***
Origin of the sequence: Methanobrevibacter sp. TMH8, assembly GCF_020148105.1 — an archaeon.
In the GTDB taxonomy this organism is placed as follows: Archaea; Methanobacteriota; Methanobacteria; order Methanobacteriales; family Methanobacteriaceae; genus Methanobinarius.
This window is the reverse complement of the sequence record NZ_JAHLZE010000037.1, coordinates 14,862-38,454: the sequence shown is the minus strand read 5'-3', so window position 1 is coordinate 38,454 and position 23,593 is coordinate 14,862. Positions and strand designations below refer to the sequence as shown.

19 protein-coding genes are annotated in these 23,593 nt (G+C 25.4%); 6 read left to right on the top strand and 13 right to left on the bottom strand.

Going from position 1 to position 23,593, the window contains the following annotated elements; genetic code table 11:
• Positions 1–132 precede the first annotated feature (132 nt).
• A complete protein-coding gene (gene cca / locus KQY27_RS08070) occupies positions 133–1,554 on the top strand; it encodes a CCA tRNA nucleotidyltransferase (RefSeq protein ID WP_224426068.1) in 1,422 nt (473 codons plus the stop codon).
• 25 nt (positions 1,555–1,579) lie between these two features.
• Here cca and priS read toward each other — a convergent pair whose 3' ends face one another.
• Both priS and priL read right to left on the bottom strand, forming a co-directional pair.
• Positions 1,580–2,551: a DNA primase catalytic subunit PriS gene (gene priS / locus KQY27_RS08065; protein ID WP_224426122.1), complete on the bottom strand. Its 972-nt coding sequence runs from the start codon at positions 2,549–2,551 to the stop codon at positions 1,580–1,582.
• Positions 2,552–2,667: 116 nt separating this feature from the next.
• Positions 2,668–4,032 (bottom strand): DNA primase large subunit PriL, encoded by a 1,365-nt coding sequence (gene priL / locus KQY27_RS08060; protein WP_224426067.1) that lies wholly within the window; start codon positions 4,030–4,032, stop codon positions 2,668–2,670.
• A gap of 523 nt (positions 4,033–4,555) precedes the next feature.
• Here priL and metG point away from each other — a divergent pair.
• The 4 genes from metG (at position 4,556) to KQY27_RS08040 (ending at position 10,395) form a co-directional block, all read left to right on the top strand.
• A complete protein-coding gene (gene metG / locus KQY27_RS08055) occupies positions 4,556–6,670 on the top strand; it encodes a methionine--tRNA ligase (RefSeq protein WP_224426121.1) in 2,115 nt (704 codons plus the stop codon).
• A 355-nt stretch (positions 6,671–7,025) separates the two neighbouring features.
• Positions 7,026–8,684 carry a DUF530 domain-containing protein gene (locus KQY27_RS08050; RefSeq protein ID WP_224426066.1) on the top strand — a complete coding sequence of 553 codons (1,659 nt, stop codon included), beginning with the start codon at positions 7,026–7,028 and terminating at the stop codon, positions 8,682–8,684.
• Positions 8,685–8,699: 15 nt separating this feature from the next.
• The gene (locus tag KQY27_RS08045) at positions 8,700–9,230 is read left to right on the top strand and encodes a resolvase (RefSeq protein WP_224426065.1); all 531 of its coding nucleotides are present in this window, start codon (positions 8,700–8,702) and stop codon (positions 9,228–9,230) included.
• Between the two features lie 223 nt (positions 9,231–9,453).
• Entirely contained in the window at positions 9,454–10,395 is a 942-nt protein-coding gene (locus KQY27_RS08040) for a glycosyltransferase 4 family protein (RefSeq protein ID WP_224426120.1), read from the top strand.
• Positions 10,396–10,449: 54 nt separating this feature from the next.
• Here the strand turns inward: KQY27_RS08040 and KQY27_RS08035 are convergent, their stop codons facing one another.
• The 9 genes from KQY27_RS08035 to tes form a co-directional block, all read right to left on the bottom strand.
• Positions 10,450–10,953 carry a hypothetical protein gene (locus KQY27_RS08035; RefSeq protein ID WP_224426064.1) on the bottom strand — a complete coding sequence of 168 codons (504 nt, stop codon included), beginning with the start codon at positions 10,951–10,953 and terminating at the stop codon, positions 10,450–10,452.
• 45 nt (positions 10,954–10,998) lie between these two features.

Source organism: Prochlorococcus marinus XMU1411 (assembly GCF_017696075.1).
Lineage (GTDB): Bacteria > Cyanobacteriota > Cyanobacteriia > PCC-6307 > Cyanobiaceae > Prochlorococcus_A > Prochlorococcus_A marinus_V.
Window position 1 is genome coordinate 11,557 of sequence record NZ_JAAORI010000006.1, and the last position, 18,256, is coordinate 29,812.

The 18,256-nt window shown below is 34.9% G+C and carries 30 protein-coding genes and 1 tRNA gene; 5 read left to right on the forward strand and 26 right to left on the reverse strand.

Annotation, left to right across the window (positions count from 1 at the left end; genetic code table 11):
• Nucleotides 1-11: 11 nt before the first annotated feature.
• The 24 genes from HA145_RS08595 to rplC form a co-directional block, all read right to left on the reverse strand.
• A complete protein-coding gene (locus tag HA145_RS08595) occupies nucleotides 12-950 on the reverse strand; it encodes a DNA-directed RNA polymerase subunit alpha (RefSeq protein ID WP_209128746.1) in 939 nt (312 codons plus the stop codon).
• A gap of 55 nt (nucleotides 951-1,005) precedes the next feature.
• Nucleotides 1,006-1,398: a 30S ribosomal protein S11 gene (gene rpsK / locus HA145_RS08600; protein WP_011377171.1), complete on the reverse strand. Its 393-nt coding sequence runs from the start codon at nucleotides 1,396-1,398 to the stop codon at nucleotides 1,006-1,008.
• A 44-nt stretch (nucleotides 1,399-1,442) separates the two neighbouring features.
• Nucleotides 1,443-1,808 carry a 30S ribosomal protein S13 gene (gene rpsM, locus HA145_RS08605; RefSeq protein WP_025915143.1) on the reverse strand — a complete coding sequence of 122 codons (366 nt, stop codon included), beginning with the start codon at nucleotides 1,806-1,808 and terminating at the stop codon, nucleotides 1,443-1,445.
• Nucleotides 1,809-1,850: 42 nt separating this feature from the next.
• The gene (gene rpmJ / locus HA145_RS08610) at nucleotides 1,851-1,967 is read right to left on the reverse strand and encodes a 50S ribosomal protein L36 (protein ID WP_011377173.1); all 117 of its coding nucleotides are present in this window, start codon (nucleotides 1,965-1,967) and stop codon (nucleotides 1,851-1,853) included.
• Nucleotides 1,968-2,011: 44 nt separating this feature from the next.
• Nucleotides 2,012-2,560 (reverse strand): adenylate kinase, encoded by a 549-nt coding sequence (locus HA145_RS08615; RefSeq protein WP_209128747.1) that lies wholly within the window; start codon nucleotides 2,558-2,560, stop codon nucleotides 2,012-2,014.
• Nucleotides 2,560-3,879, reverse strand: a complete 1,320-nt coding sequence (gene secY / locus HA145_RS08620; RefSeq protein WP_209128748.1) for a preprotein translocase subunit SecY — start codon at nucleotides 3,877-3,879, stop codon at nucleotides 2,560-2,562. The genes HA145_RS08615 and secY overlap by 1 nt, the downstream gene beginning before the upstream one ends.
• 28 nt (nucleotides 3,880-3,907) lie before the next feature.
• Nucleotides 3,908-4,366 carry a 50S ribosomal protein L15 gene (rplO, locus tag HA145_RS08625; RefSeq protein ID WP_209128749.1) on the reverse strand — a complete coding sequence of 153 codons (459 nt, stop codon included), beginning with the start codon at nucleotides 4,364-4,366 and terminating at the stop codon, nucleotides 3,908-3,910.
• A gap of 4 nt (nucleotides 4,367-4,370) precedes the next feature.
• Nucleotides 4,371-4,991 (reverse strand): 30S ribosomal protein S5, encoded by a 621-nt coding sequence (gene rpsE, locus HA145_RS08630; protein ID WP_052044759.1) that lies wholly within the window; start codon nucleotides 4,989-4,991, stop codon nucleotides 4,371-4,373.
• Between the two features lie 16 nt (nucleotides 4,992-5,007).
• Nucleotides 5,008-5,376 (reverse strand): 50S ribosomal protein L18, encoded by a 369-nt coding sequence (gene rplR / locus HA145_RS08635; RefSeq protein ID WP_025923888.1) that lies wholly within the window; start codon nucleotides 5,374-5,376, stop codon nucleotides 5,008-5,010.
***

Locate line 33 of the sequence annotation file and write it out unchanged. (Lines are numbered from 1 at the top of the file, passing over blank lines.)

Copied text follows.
Annotation, left to right across the window (positions count from 1 at the left end; genetic code table 11):